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New Year, familiar habits / January 08, 2014
The new year is a time of renewal, sure, but even on this uplifting note I’ll admit it can be a real pain trying to keep this space fresh with new ideas and imaginative ways of expressing them. (A loyal reader recently told me how unimpressed he was by one of my 2013 columns penned in the style of a Twitter feed). Yet as much as one might get to feeling beaten down by the small-town column-writing gig, there’s always the big bucks to perk up one’s spirits. Another plus: seeing someone else attempt the art form and doing horribly at it. Seriously folks, misery does love company.

So what you’re about to read may be akin to shooting fish in a barrel after they’ve first been electrocuted, but I do want to direct your attention to state Sen. Frank Ruff’s column. Because it’s so comically bad, I almost feel obligated to nominate the Senator for some kind of award. It helps that Ruff starts off today’s installment by thanking media organizations for publishing his musings. No, Senator, thank you.

How does the Ruff Report reek? Let us count the ways:

The Senator states, “[t]he most challenging issue this year will be the issue of expanded Medicaid.” (He is, of course, referring to the Virginia General Assembly, which opens its 2014 session today). The Medicaid expansion is a key part of the Affordable Care Act, née Obamacare, which broadens health coverage basically in two ways: by providing tax credits to reduce the cost of purchasing insurance on the private, non-group market; and by expanding Medicaid, a public insurance program, for people who don’t make enough to afford private plans. Because the Affordable Care Act was altered by a Supreme Court ruling that decreed that states don’t have to accept the Medicaid expansion, Ruff is right about one thing: the question of whether Virginia should broaden its program surely rates as the most important issue that lawmakers will take up all year.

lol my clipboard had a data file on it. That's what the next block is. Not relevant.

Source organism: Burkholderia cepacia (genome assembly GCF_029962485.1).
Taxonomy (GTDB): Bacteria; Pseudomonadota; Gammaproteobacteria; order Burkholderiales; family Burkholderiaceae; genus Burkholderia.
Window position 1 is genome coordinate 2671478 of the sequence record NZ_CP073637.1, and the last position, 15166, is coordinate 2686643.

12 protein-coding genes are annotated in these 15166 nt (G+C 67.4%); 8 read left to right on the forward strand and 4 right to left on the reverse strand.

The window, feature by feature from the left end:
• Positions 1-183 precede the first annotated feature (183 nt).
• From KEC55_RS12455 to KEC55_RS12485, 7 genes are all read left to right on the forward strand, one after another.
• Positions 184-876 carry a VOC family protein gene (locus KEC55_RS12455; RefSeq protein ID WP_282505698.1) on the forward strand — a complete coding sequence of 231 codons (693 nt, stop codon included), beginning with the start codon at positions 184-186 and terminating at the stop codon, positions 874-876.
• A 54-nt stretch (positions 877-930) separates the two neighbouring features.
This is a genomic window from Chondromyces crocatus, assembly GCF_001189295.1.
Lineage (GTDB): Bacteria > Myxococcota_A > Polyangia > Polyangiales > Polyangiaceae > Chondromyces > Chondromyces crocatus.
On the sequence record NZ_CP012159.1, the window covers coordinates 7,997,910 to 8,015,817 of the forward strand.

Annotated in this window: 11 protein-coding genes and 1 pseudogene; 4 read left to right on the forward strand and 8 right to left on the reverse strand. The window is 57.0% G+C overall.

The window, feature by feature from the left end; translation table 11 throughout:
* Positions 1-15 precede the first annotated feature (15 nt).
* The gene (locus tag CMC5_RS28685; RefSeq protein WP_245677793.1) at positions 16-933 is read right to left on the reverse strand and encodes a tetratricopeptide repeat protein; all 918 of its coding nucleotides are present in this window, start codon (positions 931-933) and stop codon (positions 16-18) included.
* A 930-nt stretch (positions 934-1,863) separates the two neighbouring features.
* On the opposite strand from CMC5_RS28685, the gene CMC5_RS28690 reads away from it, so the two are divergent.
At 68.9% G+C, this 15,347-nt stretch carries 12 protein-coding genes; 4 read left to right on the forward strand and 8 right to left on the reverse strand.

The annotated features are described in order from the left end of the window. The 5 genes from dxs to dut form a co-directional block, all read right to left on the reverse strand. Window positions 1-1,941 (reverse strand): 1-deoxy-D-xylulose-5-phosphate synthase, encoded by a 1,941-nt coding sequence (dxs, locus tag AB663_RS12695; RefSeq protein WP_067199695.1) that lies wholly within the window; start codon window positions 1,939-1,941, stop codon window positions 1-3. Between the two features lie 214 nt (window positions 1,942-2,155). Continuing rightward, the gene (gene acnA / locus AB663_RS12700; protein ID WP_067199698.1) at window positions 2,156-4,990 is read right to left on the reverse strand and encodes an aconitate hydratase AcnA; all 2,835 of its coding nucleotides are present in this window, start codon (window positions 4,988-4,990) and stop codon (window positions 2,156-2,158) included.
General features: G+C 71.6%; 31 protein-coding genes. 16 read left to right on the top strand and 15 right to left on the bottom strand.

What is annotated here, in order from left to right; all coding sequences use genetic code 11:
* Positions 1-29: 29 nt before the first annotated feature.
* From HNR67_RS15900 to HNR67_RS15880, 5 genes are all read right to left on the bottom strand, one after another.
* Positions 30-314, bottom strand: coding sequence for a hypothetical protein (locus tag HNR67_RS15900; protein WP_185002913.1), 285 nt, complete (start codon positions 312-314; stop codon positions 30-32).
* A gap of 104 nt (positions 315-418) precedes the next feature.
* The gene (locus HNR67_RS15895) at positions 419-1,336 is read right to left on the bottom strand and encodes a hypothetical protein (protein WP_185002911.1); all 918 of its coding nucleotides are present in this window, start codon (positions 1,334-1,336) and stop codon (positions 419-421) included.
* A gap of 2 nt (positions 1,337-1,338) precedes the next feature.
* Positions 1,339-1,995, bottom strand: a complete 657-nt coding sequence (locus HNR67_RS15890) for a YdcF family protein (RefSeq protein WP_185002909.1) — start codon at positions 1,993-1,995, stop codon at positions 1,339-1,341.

Alas, after such an auspicious start, it’s all downhill from there for the Senator’s column. Ruff frames the possible outcomes with Medicaid’s expansion in terms that would make the passengers of the clown car blush: “The federal government has said they would fund much of the cost of expansion the first years,” writes our distinguished representative, “but without enough tax money coming to Washington, they may renege on that promise and leave it to the states to pay for the expansion.”

Let’s unpack this statement a bit, shall we? One on the one hand, Ruff is suggesting rather strongly that the state must take control of its own destiny by turning down the Medicaid expansion. On the other, he asserts that Virginia will be financially shackled if it ever signs onto this dastardly federal scheme. Maybe my powers of logic are rusty, but it seems both of these statements cannot be true at the same time. If Virginia can reject the Medicaid expansion, does it not also have the power to withdraw at any time? Sen. Ruff seems obsessed by the possibility of a shotgun wedding without explaining why this would be, although one suspects that part of the problem may be too many hours spent in front of the TV watching Duck Dynasty.